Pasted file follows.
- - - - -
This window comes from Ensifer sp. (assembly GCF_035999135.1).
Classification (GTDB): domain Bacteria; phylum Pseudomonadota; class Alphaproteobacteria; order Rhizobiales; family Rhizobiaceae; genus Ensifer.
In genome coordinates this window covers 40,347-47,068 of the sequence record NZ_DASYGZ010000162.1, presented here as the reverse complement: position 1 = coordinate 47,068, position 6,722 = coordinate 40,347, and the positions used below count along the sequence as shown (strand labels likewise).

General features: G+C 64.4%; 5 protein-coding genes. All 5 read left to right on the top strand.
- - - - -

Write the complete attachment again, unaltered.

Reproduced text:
This window comes from Ensifer sp. (assembly GCF_035999135.1).
Classification (GTDB): domain Bacteria; phylum Pseudomonadota; class Alphaproteobacteria; order Rhizobiales; family Rhizobiaceae; genus Ensifer.
In genome coordinates this window covers 40,347-47,068 of the sequence record NZ_DASYGZ010000162.1, presented here as the reverse complement: position 1 = coordinate 47,068, position 6,722 = coordinate 40,347, and the positions used below count along the sequence as shown (strand labels likewise).

General features: G+C 64.4%; 5 protein-coding genes. All 5 read left to right on the top strand.